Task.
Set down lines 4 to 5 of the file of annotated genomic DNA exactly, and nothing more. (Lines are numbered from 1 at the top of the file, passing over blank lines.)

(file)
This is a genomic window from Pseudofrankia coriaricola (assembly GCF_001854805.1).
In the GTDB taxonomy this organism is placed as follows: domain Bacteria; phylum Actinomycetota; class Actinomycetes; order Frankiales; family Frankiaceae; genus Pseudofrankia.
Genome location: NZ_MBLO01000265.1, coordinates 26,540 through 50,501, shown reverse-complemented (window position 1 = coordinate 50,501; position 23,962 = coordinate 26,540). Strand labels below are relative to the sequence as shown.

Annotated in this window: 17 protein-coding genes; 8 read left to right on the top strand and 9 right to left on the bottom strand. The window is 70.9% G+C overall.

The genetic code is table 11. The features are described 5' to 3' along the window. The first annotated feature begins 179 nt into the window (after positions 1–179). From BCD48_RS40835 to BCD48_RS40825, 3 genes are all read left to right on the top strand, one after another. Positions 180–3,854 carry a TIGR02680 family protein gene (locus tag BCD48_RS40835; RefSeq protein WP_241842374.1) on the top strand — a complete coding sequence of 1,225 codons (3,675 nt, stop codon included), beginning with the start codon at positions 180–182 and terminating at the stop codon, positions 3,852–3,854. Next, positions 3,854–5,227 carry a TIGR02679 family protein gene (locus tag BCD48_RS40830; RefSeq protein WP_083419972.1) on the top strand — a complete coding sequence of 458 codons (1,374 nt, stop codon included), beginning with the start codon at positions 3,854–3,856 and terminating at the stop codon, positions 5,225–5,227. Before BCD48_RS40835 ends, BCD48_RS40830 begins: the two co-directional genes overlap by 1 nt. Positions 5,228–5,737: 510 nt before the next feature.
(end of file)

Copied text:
Annotated in this window: 17 protein-coding genes; 8 read left to right on the top strand and 9 right to left on the bottom strand. The window is 70.9% G+C overall.

The genetic code is table 11. The features are described 5' to 3' along the window. The first annotated feature begins 179 nt into the window (after positions 1–179). From BCD48_RS40835 to BCD48_RS40825, 3 genes are all read left to right on the top strand, one after another. Positions 180–3,854 carry a TIGR02680 family protein gene (locus tag BCD48_RS40835; RefSeq protein WP_241842374.1) on the top strand — a complete coding sequence of 1,225 codons (3,675 nt, stop codon included), beginning with the start codon at positions 180–182 and terminating at the stop codon, positions 3,852–3,854. Next, positions 3,854–5,227 carry a TIGR02679 family protein gene (locus tag BCD48_RS40830; RefSeq protein WP_083419972.1) on the top strand — a complete coding sequence of 458 codons (1,374 nt, stop codon included), beginning with the start codon at positions 3,854–3,856 and terminating at the stop codon, positions 5,225–5,227. Before BCD48_RS40835 ends, BCD48_RS40830 begins: the two co-directional genes overlap by 1 nt. Positions 5,228–5,737: 510 nt before the next feature.